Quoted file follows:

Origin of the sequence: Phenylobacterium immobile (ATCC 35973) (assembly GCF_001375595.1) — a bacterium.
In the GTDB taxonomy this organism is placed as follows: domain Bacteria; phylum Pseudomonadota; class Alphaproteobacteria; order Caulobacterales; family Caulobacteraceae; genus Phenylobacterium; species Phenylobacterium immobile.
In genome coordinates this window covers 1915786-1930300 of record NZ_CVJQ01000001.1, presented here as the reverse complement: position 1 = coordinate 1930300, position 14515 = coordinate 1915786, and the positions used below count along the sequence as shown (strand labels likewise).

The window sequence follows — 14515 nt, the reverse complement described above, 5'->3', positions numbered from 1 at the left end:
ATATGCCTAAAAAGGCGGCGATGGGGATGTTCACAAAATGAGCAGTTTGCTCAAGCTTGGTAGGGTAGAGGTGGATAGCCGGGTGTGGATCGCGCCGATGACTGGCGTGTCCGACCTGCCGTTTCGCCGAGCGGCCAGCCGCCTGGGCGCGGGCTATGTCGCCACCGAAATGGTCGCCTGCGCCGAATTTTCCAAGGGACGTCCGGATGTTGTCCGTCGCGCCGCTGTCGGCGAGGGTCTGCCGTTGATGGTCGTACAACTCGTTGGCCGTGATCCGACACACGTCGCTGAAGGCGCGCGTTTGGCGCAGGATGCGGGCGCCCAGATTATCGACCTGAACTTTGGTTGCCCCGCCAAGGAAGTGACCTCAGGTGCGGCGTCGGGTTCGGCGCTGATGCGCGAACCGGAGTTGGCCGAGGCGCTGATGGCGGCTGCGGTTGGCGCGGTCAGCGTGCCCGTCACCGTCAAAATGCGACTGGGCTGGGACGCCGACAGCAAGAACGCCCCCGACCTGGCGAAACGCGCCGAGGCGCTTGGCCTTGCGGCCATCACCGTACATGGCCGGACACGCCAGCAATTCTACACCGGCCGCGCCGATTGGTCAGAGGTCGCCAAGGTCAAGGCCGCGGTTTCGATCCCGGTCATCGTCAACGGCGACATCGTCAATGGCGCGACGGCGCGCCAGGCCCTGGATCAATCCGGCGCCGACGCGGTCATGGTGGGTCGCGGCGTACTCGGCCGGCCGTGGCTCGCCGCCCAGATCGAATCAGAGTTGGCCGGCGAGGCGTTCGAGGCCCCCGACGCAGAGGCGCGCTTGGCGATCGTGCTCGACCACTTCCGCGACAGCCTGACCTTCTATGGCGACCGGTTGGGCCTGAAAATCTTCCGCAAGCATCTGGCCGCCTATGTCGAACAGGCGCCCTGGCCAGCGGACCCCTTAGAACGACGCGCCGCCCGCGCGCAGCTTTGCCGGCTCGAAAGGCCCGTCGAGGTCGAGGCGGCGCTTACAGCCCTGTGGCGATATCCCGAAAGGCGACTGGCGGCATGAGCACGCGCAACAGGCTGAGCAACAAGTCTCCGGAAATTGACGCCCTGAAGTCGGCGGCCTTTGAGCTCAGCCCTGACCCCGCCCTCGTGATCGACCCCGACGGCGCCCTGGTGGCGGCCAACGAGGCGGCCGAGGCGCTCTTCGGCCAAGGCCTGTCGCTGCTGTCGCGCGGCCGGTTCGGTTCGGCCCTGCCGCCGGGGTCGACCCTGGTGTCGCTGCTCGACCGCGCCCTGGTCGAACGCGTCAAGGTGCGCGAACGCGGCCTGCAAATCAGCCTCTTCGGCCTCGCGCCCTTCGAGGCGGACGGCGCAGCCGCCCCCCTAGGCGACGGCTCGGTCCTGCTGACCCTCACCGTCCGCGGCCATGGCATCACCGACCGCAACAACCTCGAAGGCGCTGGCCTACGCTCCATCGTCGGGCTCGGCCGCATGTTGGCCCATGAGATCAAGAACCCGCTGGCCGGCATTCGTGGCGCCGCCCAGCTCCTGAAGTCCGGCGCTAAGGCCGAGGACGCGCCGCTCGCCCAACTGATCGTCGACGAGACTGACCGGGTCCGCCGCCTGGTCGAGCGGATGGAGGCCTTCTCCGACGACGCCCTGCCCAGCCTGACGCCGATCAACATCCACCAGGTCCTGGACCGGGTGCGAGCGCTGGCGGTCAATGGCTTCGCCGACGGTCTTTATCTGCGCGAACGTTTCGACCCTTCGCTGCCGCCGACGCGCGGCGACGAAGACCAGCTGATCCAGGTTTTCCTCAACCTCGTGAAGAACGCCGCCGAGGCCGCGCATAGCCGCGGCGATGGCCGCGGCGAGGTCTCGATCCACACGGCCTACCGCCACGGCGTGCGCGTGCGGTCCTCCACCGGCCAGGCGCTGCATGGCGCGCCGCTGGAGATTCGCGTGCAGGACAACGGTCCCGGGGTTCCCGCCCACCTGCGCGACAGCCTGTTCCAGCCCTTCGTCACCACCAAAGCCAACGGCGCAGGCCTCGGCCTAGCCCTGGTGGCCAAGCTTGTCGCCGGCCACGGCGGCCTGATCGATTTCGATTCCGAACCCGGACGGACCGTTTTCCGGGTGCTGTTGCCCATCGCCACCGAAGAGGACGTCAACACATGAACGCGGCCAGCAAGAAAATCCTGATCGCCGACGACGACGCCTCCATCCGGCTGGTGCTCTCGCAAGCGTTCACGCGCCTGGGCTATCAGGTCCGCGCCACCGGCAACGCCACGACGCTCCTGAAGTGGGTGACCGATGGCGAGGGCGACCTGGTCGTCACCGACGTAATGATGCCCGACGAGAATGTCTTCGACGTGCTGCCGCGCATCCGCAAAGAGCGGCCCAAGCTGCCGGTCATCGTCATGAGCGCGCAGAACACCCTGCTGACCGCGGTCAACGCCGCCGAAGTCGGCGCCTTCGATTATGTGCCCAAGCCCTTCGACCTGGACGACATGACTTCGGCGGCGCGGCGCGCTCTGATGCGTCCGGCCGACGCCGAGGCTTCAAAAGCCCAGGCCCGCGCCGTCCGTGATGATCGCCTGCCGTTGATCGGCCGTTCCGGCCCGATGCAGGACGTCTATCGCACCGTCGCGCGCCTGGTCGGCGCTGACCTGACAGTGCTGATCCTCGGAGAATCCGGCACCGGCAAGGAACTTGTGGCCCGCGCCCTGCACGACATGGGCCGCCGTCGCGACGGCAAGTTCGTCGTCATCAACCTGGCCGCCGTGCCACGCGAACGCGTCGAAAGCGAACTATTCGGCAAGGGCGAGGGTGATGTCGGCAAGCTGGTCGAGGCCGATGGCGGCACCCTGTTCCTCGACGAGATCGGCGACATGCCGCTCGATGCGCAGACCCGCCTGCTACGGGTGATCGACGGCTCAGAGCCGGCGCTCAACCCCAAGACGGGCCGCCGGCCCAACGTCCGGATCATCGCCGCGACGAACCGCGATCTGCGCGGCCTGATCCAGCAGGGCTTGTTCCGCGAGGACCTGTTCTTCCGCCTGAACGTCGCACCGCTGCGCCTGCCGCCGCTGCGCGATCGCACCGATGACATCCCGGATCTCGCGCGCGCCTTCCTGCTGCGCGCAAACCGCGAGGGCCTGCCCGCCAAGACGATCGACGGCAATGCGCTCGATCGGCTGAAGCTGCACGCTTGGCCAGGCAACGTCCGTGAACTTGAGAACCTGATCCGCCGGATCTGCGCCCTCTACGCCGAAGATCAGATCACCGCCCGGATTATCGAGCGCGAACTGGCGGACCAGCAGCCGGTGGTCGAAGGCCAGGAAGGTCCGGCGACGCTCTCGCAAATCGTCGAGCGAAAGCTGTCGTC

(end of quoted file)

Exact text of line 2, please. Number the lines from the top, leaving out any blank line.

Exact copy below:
In the GTDB taxonomy this organism is placed as follows: domain Bacteria; phylum Pseudomonadota; class Alphaproteobacteria; order Caulobacterales; family Caulobacteraceae; genus Phenylobacterium; species Phenylobacterium immobile.